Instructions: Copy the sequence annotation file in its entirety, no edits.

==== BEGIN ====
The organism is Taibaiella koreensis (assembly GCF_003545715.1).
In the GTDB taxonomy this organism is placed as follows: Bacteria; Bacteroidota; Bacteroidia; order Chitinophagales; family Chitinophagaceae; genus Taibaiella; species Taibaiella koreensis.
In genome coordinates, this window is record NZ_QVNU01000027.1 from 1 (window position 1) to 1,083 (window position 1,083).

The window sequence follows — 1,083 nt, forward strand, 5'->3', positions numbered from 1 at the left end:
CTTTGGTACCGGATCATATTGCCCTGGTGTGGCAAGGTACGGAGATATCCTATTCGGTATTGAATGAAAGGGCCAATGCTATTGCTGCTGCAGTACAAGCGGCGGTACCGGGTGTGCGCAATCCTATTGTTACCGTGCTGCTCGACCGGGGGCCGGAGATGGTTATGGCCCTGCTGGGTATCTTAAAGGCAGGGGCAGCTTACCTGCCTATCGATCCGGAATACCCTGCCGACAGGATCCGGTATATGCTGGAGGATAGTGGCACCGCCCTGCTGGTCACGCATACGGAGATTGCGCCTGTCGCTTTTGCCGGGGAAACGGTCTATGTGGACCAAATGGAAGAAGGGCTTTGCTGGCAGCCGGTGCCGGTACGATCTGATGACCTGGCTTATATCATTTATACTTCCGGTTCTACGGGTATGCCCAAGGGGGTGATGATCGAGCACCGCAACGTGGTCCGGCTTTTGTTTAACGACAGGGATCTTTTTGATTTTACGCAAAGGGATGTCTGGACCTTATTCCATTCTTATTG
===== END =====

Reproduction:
The organism is Taibaiella koreensis (assembly GCF_003545715.1).
In the GTDB taxonomy this organism is placed as follows: Bacteria; Bacteroidota; Bacteroidia; order Chitinophagales; family Chitinophagaceae; genus Taibaiella; species Taibaiella koreensis.
In genome coordinates, this window is record NZ_QVNU01000027.1 from 1 (window position 1) to 1,083 (window position 1,083).

The window sequence follows — 1,083 nt, forward strand, 5'->3', positions numbered from 1 at the left end:
CTTTGGTACCGGATCATATTGCCCTGGTGTGGCAAGGTACGGAGATATCCTATTCGGTATTGAATGAAAGGGCCAATGCTATTGCTGCTGCAGTACAAGCGGCGGTACCGGGTGTGCGCAATCCTATTGTTACCGTGCTGCTCGACCGGGGGCCGGAGATGGTTATGGCCCTGCTGGGTATCTTAAAGGCAGGGGCAGCTTACCTGCCTATCGATCCGGAATACCCTGCCGACAGGATCCGGTATATGCTGGAGGATAGTGGCACCGCCCTGCTGGTCACGCATACGGAGATTGCGCCTGTCGCTTTTGCCGGGGAAACGGTCTATGTGGACCAAATGGAAGAAGGGCTTTGCTGGCAGCCGGTGCCGGTACGATCTGATGACCTGGCTTATATCATTTATACTTCCGGTTCTACGGGTATGCCCAAGGGGGTGATGATCGAGCACCGCAACGTGGTCCGGCTTTTGTTTAACGACAGGGATCTTTTTGATTTTACGCAAAGGGATGTCTGGACCTTATTCCATTCTTATTG